Caseload Midwifery: The Reciprocal Midwife-Mother Relationship

The perception of what it would be like to be a caseload midwife is often that it involves working 24/7, lots of overtime, no work/life balance and the inability to spend any time with family, which admittedly does sound pretty awful. But you only have to speak to midwives working in this model to know it is far from the reality. Midwives working in a caseload model providing one to one midwifery care, with control over how and when they work have the high rates of job satisfaction and are much happier (McCourt and Stevens 2009, Newton et al 2014). The evidence shows that actually hospital based midwives are far more likely to work beyond their shifts than caseload midwives (Yoshida & Sandall 2013). Caseload midwifery also doesn’t mean you will only support home births, you support women’s choice, whether that be outside in nature, in the theatre for an elective caesarean section or at home in the pool. Having a named midwife, whom you know and trust helps women to feel confident in choosing the birth place that is right for them.

The key to this model of care being effective is supportive management that enables the caseload midwife to prioritise their caseload of women and also having a supportive team (Sandal et al 2016b). The absence of this control and the way in which this affects relationships and continuity, is one of the largest causes of stress and burn out (Sandall 1997, Yoshida & Sandall 2013). This stress and burnout is generally because of wanting to meet and exceed the expectations of the women whom they have developed meaningful relationships with through continuity, but being restricted because of shift patterns, lack of team support or lack of management support (McCourt and Stevens 2009).

When a midwife builds a positive relationship through the caseload model of care and it is reciprocated, this is emotionally rewarding for the midwife as well as the woman (Hunter 2006). The fulfilment felt by the midwife leads to them wanting to go the extra mile and sometimes because of the huge emotional rewards felt, putting the woman’s needs before anything else (Kirkham & Stapleton 2000, Jepson et al 2016). This was something I experienced as a student when I completed my continuity project within the caseload model of care. My dear Grandad passed away very suddenly and unexpectedly, very close to when one woman was due, so I was back home with my family miles away. I decided to return to London for 5 days before I was to go back for his funeral, because she expressed feeling anxious about the birth and worried she wouldn’t cope. I felt overwhelmingly responsible for her wellbeing and birth experience, which is a common feeling for student midwives undertaking the continuity project (Rawnson 2011) and so I returned so that she knew I was close by and could offer her an additional birth preparation appointment. I was aware of her desire to stay calm during birth, a common desire by women who see their ability to stay calm as a measurement of how positive their birth experience was (Huber & Sandall 2011) but also something that is more likely when the woman knows her midwife. As it happened I was at the birth and was able to support her, but I felt equally supported because offering support that could have a direct positive impact on the birth of a new life and then seeing that life enter the world, whilst preparing myself to say final goodbyes to someone that meant so much to me, had something so uniquely beautiful about it. Something  still can’t quite put into words. It gave me a sense of purpose at an incredibly emotionally challenging time and helped me to deal with my grief.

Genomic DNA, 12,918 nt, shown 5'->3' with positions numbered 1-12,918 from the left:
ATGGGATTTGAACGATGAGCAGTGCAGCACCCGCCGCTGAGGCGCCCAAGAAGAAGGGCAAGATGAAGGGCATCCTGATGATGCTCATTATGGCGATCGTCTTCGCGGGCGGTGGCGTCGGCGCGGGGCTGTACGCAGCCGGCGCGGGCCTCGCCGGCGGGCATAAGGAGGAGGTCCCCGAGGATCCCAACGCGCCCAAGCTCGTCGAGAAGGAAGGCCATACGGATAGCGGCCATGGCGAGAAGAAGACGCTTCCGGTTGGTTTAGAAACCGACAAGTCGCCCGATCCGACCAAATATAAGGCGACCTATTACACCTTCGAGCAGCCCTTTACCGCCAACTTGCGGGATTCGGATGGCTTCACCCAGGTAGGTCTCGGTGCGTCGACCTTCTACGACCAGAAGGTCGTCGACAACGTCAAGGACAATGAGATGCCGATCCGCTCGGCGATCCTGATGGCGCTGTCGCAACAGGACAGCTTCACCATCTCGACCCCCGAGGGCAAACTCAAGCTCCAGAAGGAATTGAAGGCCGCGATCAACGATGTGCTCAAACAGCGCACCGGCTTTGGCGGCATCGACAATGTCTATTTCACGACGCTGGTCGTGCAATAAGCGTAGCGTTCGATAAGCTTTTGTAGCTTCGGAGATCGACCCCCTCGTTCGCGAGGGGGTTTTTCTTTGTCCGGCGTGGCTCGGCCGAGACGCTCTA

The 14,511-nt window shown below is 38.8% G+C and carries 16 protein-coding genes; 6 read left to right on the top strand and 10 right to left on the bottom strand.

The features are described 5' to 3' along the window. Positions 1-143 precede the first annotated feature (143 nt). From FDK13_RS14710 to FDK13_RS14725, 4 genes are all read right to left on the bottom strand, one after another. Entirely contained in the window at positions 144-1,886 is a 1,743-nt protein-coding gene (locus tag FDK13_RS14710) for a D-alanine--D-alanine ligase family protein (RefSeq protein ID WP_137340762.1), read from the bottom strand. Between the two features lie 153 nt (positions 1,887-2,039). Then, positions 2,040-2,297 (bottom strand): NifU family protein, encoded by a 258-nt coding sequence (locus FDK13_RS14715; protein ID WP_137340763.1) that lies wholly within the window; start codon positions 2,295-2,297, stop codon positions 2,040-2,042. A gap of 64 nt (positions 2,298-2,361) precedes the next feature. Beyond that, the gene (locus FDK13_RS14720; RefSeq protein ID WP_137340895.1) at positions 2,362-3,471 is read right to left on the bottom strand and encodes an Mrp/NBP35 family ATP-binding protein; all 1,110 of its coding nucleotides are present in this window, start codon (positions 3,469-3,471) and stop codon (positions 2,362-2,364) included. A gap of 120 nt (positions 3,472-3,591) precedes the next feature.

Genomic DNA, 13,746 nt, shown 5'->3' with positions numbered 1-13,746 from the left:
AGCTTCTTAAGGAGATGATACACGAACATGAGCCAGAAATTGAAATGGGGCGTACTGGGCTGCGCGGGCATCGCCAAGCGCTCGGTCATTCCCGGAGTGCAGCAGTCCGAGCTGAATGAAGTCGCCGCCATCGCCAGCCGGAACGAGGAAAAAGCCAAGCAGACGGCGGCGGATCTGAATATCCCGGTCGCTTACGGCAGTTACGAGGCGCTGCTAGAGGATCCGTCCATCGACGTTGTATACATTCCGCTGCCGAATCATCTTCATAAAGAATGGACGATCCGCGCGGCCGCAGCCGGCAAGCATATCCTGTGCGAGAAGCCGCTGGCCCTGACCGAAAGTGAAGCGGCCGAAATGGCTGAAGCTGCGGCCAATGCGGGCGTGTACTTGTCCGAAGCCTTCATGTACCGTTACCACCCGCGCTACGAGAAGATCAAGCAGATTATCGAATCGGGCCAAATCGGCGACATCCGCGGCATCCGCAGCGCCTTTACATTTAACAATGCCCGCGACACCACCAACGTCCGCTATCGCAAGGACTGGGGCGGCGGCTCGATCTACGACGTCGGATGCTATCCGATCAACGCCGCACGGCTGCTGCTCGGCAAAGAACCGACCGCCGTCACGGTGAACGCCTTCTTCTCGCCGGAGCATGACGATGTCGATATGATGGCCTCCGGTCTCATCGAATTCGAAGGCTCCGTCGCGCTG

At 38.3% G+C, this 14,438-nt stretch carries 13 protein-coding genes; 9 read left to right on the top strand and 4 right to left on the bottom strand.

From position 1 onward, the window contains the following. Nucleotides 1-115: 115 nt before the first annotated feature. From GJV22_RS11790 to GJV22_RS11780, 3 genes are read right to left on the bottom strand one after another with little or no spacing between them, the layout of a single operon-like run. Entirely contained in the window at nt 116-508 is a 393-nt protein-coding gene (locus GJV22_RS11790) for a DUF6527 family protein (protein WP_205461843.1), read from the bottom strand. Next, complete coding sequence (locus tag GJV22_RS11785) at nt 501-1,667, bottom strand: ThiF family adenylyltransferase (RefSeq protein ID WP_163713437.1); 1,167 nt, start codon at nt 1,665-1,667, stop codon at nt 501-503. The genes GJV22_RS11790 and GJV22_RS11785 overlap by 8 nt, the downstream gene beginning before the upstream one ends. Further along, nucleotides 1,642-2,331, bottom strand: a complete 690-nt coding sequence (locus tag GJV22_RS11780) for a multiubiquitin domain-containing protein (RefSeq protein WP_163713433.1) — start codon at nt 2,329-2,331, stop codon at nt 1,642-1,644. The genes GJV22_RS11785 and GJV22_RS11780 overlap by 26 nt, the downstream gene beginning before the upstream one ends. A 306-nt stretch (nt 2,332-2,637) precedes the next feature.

Lou and supporters

Wanting to and being able to go the extra mile led to an overwhelming sense of pride in my passion for my profession and subsequently felt like I had achieved something extraordinary. This sense of achievement that comes from feeling empowered as a student, has a positive impact on confidence and competence in practice (Rawnson 2011). The feedback received also highlighted how this positive relationship led to her own personal growth and self-confidence, the feeling of personal development and empowerment is true for both students and women when there is a meaningful relationship built (Dahlberg & Aune, 2013).

My experience of the caseload model of care, providing continuity to women from booking and into the postnatal period, attending every appointment including scans, was by far the most valuable of experiences as a student midwife and one that continues to inspire me and the way that I practice. It was the epitome of a reciprocal midwife-mother relationship.

Written by Michala Marling – Midwife, Hypnobirthing teacher and campaigner